Tracking Phones, Google Is a Dragnet for the Police
The tech giant records people’s locations worldwide. Now, investigators are using it to find suspects and witnesses near crimes, running the risk of snaring the innocent.
When detectives in a Phoenix suburb arrested a warehouse worker in a murder investigation last December, they credited a new technique with breaking open the case after other leads went cold.
The police told the suspect, Jorge Molina, they had data tracking his phone to the site where a man was shot nine months earlier. They had made the discovery after obtaining a search warrant that required Google to provide information on all devices it recorded near the killing, potentially capturing the whereabouts of anyone in the area.
Investigators also had other circumstantial evidence, including security video of someone firing a gun from a white Honda Civic, the same model that Mr. Molina owned, though they could not see the license plate or attacker.
But after he spent nearly a week in jail, the case against Mr. Molina fell apart as investigators learned new information and released him. Last month, the police arrested another man: his mother’s ex-boyfriend, who had sometimes used Mr. Molina’s car.
The warrants, which draw on an enormous Google database employees call Sensorvault, turn the business of tracking cellphone users’ locations into a digital dragnet for law enforcement. In an era of ubiquitous data gathering by tech companies, it is just the latest example of how personal information — where you go, who your friends are, what you read, eat and watch, and when you do it — is being used for purposes many people never expected. As privacy concerns have mounted among consumers, policymakers and regulators, tech companies have come under intensifying scrutiny over their data collection practices.
The Arizona case demonstrates the promise and perils of the new investigative technique, whose use has risen sharply in the past six months, according to Google employees familiar with the requests. It can help solve crimes. But it can also snare innocent people.
Technology companies have for years responded to court orders for specific users’ information. The new warrants go further, suggesting possible suspects and witnesses in the absence of other clues. Often, Google employees said, the company responds to a single warrant with location information on dozens or hundreds of devices.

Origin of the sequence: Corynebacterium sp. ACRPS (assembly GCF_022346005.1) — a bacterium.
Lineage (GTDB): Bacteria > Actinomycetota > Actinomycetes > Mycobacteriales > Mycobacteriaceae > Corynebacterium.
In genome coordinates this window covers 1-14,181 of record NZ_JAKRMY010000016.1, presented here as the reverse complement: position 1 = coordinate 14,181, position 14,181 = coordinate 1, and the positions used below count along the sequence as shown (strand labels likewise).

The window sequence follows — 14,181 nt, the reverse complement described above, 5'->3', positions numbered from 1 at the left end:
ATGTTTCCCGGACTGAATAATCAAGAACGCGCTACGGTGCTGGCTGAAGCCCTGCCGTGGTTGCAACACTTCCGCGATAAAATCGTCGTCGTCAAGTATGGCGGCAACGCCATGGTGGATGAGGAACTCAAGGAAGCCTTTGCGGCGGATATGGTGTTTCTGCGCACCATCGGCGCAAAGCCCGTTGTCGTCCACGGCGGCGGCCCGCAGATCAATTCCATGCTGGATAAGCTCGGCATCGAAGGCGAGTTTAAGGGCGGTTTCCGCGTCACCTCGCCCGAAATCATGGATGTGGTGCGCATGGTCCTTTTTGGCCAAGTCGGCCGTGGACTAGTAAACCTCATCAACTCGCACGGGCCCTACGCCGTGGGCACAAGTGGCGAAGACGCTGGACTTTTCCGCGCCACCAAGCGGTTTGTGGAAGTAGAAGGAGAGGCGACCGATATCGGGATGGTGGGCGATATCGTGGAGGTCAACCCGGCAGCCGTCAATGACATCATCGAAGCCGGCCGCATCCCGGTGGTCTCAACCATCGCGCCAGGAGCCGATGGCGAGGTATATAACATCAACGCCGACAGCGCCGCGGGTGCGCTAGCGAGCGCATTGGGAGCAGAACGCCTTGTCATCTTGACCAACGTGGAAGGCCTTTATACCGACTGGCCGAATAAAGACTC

Law enforcement officials described the method as exciting, but cautioned that it was just one tool.
“It doesn’t pop out the answer like a ticker tape, saying this guy’s guilty,” said Gary Ernsdorff, a senior prosecutor in Washington State who has worked on several cases involving these warrants. Potential suspects must still be fully investigated, he added. “We’re not going to charge anybody just because Google said they were there.”
It is unclear how often these search requests have led to arrests or convictions, because many of the investigations are still open and judges frequently seal the warrants. The practice was first used by federal agents in 2016, according to Google employees, and first publicly reported last year in North Carolina. It has since spread to local departments across the country, including in California, Florida, Minnesota and Washington. This year, one Google employee said, the company received as many as 180 requests in one week. Google declined to confirm precise numbers.
The technique illustrates a phenomenon privacy advocates have long referred to as the “if you build it, they will come” principle — anytime a technology company creates a system that could be used in surveillance, law enforcement inevitably comes knocking. Sensorvault, according to Google employees, includes detailed location records involving at least hundreds of millions of devices worldwide and dating back nearly a decade.
The new orders, sometimes called “geofence” warrants, specify an area and a time period, and Google gathers information from Sensorvault about the devices that were there. It labels them with anonymous ID numbers, and detectives look at locations and movement patterns to see if any appear relevant to the crime. Once they narrow the field to a few devices they think belong to suspects or witnesses, Google reveals the users’ names and other information.
‘‘There are privacy concerns that we all have with our phones being tracked — and when those kinds of issues are relevant in a criminal case, that should give everybody serious pause,” said Catherine Turner, a Minnesota defense lawyer who is handling a case involving the technique.
Investigators who spoke with The New York Times said they had not sent geofence warrants to companies other than Google, and Apple said it did not have the ability to perform those searches. Google would not provide details on Sensorvault, but Aaron Edens, an intelligence analyst with the sheriff’s office in San Mateo County, Calif., who has examined data from hundreds of phones, said most Android devices and some iPhones he had seen had this data available from Google.
In a statement, Richard Salgado, Google’s director of law enforcement and information security, said that the company tried to “vigorously protect the privacy of our users while supporting the important work of law enforcement.” He added that it handed over identifying information only “where legally required.”
Mr. Molina, 24, said he was shocked when the police told him they suspected him of murder, and he was surprised at their ability to arrest him based largely on data.
“I just kept thinking, You’re innocent, so you’re going to get out,” he said, but he added that he worried that it could take months or years to be exonerated. “I was scared,” he said.
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